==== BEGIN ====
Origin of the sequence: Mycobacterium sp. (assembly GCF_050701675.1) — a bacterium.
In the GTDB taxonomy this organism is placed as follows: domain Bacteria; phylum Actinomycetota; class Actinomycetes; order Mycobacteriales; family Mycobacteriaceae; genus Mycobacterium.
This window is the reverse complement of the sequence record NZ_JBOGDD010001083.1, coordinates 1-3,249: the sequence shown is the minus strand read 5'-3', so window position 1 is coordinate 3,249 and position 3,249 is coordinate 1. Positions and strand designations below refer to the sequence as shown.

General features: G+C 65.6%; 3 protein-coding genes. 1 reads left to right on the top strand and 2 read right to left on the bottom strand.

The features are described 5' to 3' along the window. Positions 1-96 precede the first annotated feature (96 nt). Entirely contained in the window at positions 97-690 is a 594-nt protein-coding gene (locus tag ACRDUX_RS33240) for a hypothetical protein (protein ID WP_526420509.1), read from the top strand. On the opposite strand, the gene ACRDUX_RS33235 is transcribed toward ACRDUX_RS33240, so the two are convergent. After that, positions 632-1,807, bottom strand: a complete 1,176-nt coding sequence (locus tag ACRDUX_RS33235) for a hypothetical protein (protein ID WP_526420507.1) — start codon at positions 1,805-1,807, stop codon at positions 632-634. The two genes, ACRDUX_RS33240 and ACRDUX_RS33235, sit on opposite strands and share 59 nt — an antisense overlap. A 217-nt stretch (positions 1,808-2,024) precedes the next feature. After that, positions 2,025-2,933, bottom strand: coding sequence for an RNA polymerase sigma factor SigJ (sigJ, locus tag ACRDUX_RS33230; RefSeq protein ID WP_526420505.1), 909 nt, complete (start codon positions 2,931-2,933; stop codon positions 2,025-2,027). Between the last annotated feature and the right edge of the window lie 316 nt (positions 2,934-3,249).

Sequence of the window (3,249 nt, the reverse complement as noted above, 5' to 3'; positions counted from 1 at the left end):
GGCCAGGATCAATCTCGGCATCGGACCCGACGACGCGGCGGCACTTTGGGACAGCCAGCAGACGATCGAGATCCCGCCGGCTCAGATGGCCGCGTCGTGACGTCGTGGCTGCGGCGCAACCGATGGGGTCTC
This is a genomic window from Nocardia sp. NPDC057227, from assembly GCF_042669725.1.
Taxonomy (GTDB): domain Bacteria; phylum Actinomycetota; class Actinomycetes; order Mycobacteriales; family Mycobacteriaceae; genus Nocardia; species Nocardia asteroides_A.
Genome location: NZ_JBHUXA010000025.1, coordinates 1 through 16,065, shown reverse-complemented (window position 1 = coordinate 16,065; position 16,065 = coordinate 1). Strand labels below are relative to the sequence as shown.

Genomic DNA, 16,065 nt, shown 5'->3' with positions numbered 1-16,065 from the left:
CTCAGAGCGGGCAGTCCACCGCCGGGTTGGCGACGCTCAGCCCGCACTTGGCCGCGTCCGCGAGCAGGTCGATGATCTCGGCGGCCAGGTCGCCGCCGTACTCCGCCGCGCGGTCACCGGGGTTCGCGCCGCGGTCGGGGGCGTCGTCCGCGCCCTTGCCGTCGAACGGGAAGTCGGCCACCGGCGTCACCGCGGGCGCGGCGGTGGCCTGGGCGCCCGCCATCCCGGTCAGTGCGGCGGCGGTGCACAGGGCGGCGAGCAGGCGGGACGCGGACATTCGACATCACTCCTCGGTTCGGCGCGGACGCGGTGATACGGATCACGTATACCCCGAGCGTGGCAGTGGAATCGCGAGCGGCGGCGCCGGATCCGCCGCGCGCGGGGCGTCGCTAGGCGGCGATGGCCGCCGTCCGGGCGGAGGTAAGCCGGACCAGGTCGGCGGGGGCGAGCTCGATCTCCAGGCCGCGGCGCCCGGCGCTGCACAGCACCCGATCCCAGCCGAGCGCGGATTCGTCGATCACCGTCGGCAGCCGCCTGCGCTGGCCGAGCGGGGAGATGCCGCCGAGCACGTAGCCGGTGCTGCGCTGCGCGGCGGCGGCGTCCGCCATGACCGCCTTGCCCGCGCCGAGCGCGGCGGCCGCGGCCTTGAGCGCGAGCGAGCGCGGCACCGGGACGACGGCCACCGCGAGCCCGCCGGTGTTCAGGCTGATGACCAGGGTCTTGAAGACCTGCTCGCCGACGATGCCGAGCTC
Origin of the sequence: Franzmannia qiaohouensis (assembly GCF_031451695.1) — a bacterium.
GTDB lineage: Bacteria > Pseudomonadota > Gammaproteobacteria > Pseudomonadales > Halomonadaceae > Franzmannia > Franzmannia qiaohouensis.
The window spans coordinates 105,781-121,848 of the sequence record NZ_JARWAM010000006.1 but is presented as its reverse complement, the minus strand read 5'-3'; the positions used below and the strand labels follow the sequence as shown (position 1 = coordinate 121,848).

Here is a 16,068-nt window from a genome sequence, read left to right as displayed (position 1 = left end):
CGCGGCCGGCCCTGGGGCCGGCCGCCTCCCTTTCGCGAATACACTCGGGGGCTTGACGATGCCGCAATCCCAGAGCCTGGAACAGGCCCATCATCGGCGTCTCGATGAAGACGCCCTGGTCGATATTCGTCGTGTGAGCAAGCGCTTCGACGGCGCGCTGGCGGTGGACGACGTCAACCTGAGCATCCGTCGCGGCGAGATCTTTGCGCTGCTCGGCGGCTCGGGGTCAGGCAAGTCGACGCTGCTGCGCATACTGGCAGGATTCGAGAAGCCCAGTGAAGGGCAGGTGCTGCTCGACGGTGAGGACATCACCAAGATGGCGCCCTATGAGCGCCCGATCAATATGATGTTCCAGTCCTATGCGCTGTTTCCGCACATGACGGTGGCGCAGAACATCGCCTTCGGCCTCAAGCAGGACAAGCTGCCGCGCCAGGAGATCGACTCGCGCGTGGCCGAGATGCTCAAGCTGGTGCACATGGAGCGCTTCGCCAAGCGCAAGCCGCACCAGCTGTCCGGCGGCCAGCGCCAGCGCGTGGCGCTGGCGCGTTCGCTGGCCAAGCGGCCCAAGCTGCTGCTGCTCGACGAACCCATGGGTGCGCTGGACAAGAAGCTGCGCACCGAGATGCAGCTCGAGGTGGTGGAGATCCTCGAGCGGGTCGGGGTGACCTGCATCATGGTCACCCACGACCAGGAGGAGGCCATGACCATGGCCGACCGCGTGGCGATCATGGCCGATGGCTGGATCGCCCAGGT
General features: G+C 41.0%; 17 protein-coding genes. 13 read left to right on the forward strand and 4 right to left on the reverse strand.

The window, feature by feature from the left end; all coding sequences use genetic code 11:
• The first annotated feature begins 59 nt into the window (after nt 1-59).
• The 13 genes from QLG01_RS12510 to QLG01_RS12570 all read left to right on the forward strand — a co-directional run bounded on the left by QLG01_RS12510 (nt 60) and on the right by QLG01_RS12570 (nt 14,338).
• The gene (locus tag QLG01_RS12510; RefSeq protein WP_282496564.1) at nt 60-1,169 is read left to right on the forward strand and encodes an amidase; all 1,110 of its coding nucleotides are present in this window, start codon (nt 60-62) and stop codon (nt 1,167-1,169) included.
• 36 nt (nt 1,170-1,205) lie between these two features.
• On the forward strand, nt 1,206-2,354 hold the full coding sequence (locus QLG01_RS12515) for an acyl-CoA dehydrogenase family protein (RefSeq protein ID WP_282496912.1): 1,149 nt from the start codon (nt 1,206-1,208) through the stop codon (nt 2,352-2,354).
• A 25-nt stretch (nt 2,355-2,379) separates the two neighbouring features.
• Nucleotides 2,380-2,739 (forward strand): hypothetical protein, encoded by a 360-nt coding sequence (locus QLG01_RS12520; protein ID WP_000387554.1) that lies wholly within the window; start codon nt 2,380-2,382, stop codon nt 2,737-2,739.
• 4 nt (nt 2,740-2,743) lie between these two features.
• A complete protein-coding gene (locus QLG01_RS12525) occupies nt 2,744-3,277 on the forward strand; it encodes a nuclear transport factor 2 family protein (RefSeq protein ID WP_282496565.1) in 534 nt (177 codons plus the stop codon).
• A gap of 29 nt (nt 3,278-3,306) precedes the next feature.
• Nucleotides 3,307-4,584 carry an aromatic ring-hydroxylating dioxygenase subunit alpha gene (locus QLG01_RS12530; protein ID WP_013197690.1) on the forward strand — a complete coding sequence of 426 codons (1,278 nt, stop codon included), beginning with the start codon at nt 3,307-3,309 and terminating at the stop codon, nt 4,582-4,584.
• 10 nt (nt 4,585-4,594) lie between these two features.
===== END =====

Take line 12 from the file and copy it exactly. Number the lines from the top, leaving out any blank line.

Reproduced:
CTCAGAGCGGGCAGTCCACCGCCGGGTTGGCGACGCTCAGCCCGCACTTGGCCGCGTCCGCGAGCAGGTCGATGATCTCGGCGGCCAGGTCGCCGCCGTACTCCGCCGCGCGGTCACCGGGGTTCGCGCCGCGGTCGGGGGCGTCGTCCGCGCCCTTGCCGTCGAACGGGAAGTCGGCCACCGGCGTCACCGCGGGCGCGGCGGTGGCCTGGGCGCCCGCCATCCCGGTCAGTGCGGCGGCGGTGCACAGGGCGGCGAGCAGGCGGGACGCGGACATTCGACATCACTCCTCGGTTCGGCGCGGACGCGGTGATACGGATCACGTATACCCCGAGCGTGGCAGTGGAATCGCGAGCGGCGGCGCCGGATCCGCCGCGCGCGGGGCGTCGCTAGGCGGCGATGGCCGCCGTCCGGGCGGAGGTAAGCCGGACCAGGTCGGCGGGGGCGAGCTCGATCTCCAGGCCGCGGCGCCCGGCGCTGCACAGCACCCGATCCCAGCCGAGCGCGGATTCGTCGATCACCGTCGGCAGCCGCCTGCGCTGGCCGAGCGGGGAGATGCCGCCGAGCACGTAGCCGGTGCTGCGCTGCGCGGCGGCGGCGTCCGCCATGACCGCCTTGCCCGCGCCGAGCGCGGCGGCCGCGGCCTTGAGCGCGAGCGAGCGCGGCACCGGGACGACGGCCACCGCGAGCCCGCCGGTGTTCAGGCTGATGACCAGGGTCTTGAAGACCTGCTCGCCGACGATGCCGAGCTC